This project won the 2013 Architizer A+ Jury Award and Popular Choice Award in the airports category. See the full list of winners here.
As the only airport in Uruguay with year-round international flights, Carrasco International Airport serves as the metaphorical front door to the country. When the owner, Puerta del Sur, decided to expand and modernize the facilities, the Uruguayan-born Rafael Viñoly was the natural choice.
Open since 2009, the new terminal handles just 1 million passengers a year. But what it lacks in traffic it makes up for in symbolism. The building—which took both the Jury Prize and the Popular Choice Prize in the airports category of the A+ Awards—reinterprets the dunes of Uruguay's coastline as a pristine modern monolith. With a soaring 1,200-foot-wide canopy that shelters the 460,000-square-foot concourse under its gleaming white wing, Viñoly's terminal is at once infrastructure and a civic monument.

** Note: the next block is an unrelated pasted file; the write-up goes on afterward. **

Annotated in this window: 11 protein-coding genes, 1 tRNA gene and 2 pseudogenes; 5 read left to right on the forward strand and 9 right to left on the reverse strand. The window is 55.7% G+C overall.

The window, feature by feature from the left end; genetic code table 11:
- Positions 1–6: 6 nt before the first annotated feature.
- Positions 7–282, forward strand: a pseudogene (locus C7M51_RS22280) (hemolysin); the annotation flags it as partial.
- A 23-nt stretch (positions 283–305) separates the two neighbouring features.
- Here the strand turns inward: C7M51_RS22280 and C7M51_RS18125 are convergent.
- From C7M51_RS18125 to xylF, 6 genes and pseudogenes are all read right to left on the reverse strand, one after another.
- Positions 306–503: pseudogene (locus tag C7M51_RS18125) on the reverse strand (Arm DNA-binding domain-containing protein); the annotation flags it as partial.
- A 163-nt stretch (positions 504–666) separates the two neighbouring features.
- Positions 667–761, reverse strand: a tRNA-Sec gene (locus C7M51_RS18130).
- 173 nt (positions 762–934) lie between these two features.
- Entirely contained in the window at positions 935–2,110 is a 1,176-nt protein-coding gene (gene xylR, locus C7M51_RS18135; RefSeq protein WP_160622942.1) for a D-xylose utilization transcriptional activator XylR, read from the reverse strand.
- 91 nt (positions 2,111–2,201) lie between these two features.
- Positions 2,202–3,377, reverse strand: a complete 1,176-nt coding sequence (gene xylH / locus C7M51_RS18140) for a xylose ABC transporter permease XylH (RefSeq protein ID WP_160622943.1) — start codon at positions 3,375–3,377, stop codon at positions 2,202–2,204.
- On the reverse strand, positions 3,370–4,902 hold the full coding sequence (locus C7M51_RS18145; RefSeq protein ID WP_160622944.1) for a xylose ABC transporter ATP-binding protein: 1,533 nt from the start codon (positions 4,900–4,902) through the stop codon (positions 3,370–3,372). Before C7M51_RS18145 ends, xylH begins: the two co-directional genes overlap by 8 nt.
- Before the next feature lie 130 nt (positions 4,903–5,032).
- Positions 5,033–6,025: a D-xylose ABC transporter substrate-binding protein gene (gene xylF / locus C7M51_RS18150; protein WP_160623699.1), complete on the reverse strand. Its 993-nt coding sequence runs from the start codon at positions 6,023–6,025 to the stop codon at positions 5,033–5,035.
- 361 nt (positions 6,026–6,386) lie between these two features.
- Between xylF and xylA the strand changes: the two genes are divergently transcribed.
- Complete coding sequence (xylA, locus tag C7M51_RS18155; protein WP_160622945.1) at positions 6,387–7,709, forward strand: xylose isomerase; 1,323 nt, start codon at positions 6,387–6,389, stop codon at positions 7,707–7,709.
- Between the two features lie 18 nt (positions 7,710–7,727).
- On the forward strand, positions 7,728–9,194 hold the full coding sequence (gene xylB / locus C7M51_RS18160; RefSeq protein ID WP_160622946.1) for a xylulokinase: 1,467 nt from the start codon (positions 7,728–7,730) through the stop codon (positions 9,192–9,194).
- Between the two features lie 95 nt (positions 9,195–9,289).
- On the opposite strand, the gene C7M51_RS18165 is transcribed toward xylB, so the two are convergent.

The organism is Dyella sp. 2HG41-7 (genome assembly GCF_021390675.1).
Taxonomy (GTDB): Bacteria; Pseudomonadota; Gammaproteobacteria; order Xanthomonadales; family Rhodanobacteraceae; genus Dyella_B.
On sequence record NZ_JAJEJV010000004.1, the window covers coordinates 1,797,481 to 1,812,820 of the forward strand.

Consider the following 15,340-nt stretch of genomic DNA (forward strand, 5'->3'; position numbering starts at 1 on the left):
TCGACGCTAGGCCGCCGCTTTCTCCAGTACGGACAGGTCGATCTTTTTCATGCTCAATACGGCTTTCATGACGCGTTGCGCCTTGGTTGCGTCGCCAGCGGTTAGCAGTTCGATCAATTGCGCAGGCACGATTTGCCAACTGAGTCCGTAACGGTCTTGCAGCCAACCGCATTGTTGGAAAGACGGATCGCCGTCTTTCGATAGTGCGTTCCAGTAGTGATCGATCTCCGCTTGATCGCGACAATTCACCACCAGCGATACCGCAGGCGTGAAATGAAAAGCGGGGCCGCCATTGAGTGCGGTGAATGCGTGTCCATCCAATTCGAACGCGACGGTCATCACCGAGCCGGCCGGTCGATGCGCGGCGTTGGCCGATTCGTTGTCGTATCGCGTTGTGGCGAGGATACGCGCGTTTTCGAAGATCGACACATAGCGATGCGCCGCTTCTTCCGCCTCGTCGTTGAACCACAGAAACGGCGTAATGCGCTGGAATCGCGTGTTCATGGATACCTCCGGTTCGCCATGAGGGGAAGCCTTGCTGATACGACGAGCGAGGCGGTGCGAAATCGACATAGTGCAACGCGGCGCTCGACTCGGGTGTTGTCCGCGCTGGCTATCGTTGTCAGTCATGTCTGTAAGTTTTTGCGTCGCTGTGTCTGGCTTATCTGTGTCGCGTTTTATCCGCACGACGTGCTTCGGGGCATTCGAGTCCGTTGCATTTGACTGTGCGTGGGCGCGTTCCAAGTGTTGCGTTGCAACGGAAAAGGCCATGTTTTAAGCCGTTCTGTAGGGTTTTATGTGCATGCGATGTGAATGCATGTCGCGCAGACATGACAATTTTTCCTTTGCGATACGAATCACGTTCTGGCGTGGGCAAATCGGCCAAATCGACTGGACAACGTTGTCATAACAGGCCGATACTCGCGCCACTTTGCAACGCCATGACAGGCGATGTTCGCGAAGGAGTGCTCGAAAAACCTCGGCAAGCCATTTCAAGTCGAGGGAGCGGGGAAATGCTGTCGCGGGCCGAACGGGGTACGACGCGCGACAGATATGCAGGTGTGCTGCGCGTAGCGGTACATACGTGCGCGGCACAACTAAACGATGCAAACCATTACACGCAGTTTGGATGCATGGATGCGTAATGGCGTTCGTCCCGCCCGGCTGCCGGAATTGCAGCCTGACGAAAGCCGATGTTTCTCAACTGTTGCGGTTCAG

Inside, the architects emphasized the public zones, creating long views through the terminal and adding drama with a rakishly tilted glass facade. A landscaped public terrace on the second floor gives travelers a view of the runway and the public concourse, which is lined with restaurants and retail.
Like the roof above it, that giant ceiling is one continuous span, with not a fixture in sight. To avoid breaking it up with lights, the architects lit the ceiling from below. So much of what's lovely about this airport is the clarity Viñoly finds through unadornment. In air travel, visual assault tends to rule, but Carrasco exults in the uninterrupted surface.
Photos: Daniela Mac Adden